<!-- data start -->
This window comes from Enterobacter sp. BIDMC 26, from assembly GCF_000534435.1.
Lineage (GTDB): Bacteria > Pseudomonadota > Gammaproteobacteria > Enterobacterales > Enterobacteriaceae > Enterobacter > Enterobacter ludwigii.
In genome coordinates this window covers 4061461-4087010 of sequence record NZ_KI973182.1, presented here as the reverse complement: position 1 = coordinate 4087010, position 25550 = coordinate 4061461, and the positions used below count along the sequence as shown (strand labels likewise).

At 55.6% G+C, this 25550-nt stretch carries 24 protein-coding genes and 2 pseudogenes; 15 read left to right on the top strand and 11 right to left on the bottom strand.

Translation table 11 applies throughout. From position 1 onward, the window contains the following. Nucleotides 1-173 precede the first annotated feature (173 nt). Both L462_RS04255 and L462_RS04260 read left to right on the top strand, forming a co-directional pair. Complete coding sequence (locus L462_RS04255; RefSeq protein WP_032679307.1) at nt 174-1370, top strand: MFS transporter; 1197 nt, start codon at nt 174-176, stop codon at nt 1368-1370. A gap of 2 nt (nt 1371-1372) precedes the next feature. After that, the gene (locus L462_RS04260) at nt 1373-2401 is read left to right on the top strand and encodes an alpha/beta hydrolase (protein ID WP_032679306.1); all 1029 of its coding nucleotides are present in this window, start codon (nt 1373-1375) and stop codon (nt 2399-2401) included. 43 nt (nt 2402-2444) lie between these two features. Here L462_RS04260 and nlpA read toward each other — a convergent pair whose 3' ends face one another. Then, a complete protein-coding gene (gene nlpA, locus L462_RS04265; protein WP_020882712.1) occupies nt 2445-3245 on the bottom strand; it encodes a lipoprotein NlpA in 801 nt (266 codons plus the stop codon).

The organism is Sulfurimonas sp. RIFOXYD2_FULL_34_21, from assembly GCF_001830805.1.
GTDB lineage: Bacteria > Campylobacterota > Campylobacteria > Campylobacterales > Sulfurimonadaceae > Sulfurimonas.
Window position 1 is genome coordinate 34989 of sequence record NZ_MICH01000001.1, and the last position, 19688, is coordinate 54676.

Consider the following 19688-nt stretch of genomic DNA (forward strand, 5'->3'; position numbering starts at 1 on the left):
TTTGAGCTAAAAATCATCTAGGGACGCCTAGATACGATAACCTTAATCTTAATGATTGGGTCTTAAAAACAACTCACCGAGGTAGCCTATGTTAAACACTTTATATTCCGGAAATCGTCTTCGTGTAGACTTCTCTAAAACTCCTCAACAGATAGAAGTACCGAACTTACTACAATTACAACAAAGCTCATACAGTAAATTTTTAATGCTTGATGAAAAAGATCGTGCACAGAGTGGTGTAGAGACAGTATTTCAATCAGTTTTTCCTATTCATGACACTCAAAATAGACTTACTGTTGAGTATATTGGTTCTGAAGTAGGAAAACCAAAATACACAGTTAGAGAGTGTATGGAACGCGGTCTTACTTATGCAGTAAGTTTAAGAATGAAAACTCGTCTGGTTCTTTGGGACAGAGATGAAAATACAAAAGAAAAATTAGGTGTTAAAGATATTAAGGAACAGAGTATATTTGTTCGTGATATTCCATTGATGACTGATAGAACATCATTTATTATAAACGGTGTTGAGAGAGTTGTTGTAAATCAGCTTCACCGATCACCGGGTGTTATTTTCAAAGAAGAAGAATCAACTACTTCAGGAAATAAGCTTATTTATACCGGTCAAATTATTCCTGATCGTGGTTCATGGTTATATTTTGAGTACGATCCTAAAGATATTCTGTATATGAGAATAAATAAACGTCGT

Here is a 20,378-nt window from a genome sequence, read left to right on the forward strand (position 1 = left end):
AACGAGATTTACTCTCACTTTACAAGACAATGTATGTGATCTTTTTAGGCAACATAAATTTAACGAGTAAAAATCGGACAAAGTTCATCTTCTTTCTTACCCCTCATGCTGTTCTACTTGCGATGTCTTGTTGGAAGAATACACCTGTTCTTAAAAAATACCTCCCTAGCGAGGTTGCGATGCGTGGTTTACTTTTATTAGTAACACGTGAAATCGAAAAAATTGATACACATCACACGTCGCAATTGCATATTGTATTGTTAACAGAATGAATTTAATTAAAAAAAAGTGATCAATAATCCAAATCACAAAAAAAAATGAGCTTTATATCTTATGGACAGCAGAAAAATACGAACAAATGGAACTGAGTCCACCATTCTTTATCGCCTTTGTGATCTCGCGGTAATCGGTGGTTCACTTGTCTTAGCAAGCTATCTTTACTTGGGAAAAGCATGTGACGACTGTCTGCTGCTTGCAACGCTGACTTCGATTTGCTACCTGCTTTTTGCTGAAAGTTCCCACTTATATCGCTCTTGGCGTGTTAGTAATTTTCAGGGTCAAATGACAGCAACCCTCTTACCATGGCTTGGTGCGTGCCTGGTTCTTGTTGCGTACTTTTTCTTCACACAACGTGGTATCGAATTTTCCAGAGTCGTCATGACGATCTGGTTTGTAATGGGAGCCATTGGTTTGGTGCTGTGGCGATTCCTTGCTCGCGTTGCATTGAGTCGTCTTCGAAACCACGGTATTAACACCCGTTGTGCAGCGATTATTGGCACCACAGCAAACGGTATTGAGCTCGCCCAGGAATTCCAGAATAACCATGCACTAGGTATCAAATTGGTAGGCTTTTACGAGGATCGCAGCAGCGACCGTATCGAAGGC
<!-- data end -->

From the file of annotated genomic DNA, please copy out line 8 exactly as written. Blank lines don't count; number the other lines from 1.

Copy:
Window position 1 is genome coordinate 34989 of sequence record NZ_MICH01000001.1, and the last position, 19688, is coordinate 54676.